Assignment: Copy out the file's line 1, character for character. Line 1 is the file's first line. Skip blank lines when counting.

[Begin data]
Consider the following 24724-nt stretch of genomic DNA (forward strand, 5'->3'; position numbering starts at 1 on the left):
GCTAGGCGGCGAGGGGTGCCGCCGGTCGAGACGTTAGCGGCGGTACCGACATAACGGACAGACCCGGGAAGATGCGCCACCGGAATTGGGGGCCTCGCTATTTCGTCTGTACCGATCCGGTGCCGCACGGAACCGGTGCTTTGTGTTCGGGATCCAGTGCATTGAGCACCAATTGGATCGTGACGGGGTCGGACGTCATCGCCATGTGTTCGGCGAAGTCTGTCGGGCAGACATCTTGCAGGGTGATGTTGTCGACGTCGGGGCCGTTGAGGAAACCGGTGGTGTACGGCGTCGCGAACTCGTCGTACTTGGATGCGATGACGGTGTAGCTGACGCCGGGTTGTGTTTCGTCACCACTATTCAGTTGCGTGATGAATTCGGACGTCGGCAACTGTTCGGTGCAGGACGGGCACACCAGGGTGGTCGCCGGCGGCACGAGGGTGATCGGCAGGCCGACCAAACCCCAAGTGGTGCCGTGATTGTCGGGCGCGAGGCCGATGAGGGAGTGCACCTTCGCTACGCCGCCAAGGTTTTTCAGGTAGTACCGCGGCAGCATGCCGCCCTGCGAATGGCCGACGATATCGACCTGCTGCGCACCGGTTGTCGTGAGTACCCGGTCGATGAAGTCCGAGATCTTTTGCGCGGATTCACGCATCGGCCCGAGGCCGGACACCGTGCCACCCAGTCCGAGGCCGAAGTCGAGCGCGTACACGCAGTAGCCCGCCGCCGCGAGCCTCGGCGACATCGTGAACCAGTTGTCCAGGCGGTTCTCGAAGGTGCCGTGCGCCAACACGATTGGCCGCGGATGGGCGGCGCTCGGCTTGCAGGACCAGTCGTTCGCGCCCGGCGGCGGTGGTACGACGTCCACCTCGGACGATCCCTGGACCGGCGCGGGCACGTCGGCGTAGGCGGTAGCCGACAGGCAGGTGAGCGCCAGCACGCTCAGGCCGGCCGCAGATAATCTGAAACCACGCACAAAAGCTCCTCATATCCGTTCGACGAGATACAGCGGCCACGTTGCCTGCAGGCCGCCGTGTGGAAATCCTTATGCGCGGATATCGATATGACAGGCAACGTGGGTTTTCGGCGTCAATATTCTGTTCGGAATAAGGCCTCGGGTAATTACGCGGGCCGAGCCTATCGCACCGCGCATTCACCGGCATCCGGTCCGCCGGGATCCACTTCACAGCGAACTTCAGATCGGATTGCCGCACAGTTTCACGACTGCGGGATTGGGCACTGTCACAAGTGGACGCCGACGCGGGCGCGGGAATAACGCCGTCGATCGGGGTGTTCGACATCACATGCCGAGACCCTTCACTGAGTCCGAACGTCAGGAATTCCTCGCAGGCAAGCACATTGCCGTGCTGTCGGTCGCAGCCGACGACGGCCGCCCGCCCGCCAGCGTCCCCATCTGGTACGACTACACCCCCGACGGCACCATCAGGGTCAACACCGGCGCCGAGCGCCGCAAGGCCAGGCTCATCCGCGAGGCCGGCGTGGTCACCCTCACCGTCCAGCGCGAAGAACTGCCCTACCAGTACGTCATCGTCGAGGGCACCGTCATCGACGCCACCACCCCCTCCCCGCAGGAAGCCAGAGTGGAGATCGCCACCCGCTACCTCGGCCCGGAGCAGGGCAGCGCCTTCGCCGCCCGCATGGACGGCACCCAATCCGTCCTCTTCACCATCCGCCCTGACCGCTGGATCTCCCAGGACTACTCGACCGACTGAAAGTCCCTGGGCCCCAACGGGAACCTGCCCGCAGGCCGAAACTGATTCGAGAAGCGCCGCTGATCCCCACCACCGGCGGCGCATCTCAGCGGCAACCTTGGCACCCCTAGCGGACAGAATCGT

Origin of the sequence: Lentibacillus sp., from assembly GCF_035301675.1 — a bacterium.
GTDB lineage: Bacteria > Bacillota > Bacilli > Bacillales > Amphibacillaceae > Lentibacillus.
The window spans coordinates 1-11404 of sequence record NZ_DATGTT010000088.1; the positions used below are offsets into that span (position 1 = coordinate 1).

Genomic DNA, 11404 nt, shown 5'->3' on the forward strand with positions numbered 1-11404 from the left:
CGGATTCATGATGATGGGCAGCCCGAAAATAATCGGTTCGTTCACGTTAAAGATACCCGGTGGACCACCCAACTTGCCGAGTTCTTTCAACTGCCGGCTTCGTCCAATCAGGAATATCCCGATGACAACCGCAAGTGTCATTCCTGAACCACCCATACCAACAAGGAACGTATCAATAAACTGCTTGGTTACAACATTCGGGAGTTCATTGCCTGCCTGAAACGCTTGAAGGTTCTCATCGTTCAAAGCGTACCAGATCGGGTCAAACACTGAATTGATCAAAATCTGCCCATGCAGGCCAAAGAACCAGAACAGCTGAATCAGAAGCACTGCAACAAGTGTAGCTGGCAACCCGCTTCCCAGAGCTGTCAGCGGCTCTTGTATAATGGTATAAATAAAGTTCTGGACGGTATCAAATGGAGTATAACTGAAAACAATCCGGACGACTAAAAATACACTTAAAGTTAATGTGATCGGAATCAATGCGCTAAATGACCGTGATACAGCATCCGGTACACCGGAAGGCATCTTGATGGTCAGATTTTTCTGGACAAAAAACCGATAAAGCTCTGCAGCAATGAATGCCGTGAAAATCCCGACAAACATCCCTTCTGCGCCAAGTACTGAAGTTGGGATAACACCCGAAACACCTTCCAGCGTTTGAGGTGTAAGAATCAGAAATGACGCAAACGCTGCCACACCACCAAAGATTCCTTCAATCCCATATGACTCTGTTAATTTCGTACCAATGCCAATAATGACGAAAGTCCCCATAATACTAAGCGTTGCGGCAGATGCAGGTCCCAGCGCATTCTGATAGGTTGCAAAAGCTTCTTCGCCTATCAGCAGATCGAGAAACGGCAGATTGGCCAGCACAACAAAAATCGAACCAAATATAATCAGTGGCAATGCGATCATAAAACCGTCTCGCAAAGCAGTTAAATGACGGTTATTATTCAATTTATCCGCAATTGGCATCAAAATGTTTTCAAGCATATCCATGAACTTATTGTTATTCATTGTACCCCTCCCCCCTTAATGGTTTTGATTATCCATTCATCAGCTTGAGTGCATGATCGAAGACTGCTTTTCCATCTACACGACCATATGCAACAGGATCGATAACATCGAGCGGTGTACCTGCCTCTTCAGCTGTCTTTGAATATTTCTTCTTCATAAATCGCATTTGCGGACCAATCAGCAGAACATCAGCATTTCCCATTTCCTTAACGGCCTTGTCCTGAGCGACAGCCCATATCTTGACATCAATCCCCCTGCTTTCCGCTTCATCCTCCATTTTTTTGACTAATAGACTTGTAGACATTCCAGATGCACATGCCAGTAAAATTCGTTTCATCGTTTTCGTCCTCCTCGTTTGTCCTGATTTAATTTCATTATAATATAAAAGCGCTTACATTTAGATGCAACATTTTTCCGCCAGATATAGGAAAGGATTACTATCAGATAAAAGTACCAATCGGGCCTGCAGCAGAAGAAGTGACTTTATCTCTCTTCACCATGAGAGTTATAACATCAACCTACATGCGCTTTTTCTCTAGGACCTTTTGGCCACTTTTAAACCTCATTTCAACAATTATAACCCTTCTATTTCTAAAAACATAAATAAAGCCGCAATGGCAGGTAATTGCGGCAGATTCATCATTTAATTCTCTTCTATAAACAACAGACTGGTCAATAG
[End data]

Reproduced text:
Consider the following 24724-nt stretch of genomic DNA (forward strand, 5'->3'; position numbering starts at 1 on the left):